Tourism & Postmodernity

The second call for papers has been issued for the 16th ISA World Congress of Sociology. The event will occur in Durban, South-Africa July 23 - 29, 2006.

The RC 50 Tourism & Postmodernity Panel will discuss theoretical models
to describe the social contexts and/or conditions giving rise to tourism practice.

Call for Papers
16th ISA World Congress of Sociology
Research Committee 50 (International Tourism)
Durban, South-Africa, 23-29 July 2006

Panel directed by David Picard (Sheffield Hallam, UK)
and Stephanie Hom Cary (UC Berkeley, USA)

This is the second call for papers for the RC 50
TOURISM AND POSTMODERNITY panel as part of the 16th
ISA World Congress of Sociology which will take place
in Durban, South-Africa, from 23rd to 29th July 2006.
The aim of this panel is to critically re-discuss and,
possibly, to overcome the notion of 'postmodernity' as
a way to theorise social contexts and/or conditions in
which tourism practice emerges.

Influential writers like Jean-François Lyotard (1982),
David Harvey (1990), and Frederic Jameson (1991) have
defined postmodernity or postmodernism by the
disarticulation - or 'liquidification' - of
established and socially recognised systems of
signifiers and signified, and the implosion of
meaningful webs of relationships, which subtended
collective understandings of “reality” “truth”,
"nature" and "being". In this sense, the important
structural changes of demographic, economic and
political environments in the second part of the 20th
century were calling into question both emic and etic
categories with which to think social reality,
including nation-state, society, ethnicity, family,
gender, race, kin, time and space. At the same time,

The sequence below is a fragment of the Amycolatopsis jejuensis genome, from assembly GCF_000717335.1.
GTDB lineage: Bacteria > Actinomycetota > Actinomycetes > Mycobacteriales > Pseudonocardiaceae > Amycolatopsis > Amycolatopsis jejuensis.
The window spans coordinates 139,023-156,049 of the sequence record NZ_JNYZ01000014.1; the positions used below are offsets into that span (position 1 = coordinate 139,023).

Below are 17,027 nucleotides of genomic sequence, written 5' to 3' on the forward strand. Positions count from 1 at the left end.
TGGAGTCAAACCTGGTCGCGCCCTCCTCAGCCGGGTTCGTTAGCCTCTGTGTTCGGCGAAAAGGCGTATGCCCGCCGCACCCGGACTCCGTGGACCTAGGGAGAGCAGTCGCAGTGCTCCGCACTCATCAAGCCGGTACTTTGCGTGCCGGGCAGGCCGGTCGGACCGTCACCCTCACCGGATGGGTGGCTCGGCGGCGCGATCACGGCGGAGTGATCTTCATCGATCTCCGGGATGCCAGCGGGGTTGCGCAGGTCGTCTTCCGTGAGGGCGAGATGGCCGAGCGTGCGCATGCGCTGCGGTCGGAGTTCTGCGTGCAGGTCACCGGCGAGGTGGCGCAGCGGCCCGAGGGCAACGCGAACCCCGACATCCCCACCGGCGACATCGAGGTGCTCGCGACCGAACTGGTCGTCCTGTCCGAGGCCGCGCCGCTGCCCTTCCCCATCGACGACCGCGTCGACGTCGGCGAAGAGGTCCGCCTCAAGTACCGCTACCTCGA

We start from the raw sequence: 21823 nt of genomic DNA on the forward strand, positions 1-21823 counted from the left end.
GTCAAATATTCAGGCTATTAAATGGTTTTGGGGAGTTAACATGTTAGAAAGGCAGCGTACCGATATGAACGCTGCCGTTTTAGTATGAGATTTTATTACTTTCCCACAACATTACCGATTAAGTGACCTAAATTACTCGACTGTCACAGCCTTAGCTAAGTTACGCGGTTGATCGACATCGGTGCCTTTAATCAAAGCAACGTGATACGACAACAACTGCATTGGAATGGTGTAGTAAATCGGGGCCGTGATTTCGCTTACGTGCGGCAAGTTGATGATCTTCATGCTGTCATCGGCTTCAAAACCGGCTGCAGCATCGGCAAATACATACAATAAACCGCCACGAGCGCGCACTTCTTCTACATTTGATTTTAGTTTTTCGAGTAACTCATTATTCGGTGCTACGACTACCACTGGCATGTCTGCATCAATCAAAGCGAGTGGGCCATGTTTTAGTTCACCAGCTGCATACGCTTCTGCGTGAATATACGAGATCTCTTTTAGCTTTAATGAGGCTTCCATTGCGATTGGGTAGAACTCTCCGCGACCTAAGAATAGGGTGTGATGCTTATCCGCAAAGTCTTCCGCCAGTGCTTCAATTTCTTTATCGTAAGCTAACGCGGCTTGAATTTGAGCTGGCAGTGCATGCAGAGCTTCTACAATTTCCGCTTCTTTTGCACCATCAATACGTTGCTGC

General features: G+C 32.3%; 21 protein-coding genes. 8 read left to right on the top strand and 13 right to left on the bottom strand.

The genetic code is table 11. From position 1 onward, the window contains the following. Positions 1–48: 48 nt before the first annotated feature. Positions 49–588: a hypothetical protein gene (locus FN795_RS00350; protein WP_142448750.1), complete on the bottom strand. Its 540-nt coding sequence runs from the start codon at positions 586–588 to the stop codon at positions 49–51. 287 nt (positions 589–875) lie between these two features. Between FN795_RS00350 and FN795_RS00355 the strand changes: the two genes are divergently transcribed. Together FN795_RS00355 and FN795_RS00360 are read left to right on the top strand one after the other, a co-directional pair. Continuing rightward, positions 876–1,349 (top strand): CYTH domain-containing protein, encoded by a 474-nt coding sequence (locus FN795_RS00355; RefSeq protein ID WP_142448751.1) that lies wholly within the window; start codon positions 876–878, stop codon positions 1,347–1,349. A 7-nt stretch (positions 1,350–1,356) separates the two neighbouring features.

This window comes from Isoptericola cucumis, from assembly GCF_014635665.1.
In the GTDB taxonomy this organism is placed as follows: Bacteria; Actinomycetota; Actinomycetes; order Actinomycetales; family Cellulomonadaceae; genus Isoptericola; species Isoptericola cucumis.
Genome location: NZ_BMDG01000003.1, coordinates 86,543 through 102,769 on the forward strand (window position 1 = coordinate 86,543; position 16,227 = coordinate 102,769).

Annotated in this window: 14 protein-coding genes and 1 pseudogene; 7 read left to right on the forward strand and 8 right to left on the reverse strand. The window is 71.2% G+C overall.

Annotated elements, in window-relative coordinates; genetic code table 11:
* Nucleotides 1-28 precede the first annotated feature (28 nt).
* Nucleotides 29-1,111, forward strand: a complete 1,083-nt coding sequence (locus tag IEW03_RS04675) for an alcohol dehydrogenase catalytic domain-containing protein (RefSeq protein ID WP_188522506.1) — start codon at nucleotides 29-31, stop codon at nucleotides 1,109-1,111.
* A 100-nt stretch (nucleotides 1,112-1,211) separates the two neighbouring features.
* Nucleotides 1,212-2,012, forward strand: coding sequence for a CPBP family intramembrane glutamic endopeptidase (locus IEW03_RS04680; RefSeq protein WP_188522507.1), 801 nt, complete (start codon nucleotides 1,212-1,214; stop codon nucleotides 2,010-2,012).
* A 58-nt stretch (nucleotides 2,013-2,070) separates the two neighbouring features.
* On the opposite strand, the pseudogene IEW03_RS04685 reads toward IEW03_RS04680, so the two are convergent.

this moment appeared to have enabled individuals to
playfully create and experiment with new semiotic
compositions; compositions that inspire novel ways of
relating to the world at large. In the context of
tourism, 'post-modern' tourists were said to embrace
the ludic as they participate and immerse in various
sign-worlds. This supposedly new form of tourist was
said to be informed of the constructed – or
“artificial” – nature of the worlds touristically
encountered. Academic discourse implicitly often
opposed these so-called “post-tourists” to earlier
forms of “modern” tourists seeking “authenticity,” in
or beyond a particular, then 'solid' tourism setting.

Typically, two different critical perspectives
theorise the relationship between post-modernity and
post-tourism. The first holds that changes in the
production and consumption of tourism have actually
taken place during the past thirty years, with tourism
becoming a manifestation of and metaphor for the
disappearance of absolute values, beliefs and
structures as well as the postmodern fluidity of
social life. The second contends that tourism as a
social practice has not fundamentally changed since
the Grand Tour, but that its underlying cultural
structures and collective imaginaries have simply
transformed into new contexts and recreated systems of
meaning by adopting new themes and aesthetic
references. In this sense, one could ask who or what,
exactly, is being 'liquidified': is it the conditions
of social life, or is it the systems of symbolic
continuity underlying the academic approach, or is it

The aim of papers to be presented during this panel is
to address the tension between these two theoretical
poles, in particular by approaching three sets of
central questions:

(a) How pertinent is 'postmodernism' or the
post-modern perspective to theorise tourism practice?
Beyond conceptualisations of post-modernity, which
alternative approaches have been brought forward to
generate a deeper understanding of tourism?

(b) Which methodological frameworks and approaches
have proven to be pertinent in making sense of tourism
and its collective nature?

(c) Seen as a form of narrative, to what extent can
academic discourse in tourism studies escape
intellectual fashions and metaphorical images
(borrowed from other disciplines or fields)?

For further details or to submit an abstract (300
words summary of presentation plus full contact
information) go to
or The deadline for the
reception of abstracts is 12th Dec 2005.

Dr David Picard
Senior Research Fellow
Centre for Tourism and Cultural Change
Sheffield Hallam University
Owen Building, Howard Street
Sheffield S1 1WB
United Kingdom

Phone: +44 (0) 114 225 3973

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